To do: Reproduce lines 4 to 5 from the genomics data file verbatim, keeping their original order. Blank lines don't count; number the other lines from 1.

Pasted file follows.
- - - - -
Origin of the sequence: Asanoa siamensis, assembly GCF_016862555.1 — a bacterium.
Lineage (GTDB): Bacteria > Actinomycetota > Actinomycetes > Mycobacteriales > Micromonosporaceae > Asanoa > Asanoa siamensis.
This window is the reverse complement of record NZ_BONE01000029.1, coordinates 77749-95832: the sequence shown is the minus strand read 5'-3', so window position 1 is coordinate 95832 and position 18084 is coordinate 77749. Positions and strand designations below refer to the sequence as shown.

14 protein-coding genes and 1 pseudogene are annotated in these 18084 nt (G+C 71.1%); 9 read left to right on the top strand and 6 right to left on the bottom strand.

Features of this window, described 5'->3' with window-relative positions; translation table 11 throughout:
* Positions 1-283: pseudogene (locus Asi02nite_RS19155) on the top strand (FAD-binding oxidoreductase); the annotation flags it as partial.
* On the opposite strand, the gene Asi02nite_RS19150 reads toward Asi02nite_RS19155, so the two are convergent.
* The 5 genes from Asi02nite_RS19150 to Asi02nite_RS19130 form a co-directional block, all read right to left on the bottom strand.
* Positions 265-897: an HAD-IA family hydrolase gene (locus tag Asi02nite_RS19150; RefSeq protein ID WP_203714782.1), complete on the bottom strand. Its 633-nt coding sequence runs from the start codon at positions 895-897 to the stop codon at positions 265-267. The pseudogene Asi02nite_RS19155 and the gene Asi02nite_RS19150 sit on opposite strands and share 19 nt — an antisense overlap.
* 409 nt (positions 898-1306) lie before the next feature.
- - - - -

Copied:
14 protein-coding genes and 1 pseudogene are annotated in these 18084 nt (G+C 71.1%); 9 read left to right on the top strand and 6 right to left on the bottom strand.

Features of this window, described 5'->3' with window-relative positions; translation table 11 throughout: